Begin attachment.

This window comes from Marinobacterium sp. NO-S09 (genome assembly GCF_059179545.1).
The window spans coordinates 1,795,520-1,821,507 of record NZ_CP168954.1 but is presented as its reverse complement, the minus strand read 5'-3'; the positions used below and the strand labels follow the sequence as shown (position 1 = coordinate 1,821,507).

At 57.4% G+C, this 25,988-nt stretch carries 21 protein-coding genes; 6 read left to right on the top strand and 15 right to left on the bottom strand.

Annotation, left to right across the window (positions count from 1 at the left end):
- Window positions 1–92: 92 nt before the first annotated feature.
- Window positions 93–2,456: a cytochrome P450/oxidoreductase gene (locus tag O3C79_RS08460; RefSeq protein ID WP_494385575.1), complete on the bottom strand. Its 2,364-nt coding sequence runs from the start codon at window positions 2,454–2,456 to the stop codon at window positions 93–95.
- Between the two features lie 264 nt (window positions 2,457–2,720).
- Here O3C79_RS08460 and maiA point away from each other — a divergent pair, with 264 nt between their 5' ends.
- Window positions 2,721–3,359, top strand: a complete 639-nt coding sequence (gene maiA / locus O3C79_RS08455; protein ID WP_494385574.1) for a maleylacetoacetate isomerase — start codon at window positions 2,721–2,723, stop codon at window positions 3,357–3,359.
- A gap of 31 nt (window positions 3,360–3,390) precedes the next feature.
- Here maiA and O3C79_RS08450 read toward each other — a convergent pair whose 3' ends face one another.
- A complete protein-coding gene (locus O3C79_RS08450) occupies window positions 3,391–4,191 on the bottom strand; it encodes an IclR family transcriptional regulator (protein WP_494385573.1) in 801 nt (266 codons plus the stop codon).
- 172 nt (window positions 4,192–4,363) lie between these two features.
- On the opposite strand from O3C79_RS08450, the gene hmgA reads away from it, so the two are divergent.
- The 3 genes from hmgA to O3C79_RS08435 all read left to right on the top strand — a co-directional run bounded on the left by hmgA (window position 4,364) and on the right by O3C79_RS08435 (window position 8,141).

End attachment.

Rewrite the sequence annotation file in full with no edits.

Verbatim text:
This window comes from Marinobacterium sp. NO-S09 (genome assembly GCF_059179545.1).
The window spans coordinates 1,795,520-1,821,507 of record NZ_CP168954.1 but is presented as its reverse complement, the minus strand read 5'-3'; the positions used below and the strand labels follow the sequence as shown (position 1 = coordinate 1,821,507).

At 57.4% G+C, this 25,988-nt stretch carries 21 protein-coding genes; 6 read left to right on the top strand and 15 right to left on the bottom strand.

Annotation, left to right across the window (positions count from 1 at the left end):
- Window positions 1–92: 92 nt before the first annotated feature.
- Window positions 93–2,456: a cytochrome P450/oxidoreductase gene (locus tag O3C79_RS08460; RefSeq protein ID WP_494385575.1), complete on the bottom strand. Its 2,364-nt coding sequence runs from the start codon at window positions 2,454–2,456 to the stop codon at window positions 93–95.
- Between the two features lie 264 nt (window positions 2,457–2,720).
- Here O3C79_RS08460 and maiA point away from each other — a divergent pair, with 264 nt between their 5' ends.
- Window positions 2,721–3,359, top strand: a complete 639-nt coding sequence (gene maiA / locus O3C79_RS08455; protein ID WP_494385574.1) for a maleylacetoacetate isomerase — start codon at window positions 2,721–2,723, stop codon at window positions 3,357–3,359.
- A gap of 31 nt (window positions 3,360–3,390) precedes the next feature.
- Here maiA and O3C79_RS08450 read toward each other — a convergent pair whose 3' ends face one another.
- A complete protein-coding gene (locus O3C79_RS08450) occupies window positions 3,391–4,191 on the bottom strand; it encodes an IclR family transcriptional regulator (protein WP_494385573.1) in 801 nt (266 codons plus the stop codon).
- 172 nt (window positions 4,192–4,363) lie between these two features.
- On the opposite strand from O3C79_RS08450, the gene hmgA reads away from it, so the two are divergent.
- The 3 genes from hmgA to O3C79_RS08435 all read left to right on the top strand — a co-directional run bounded on the left by hmgA (window position 4,364) and on the right by O3C79_RS08435 (window position 8,141).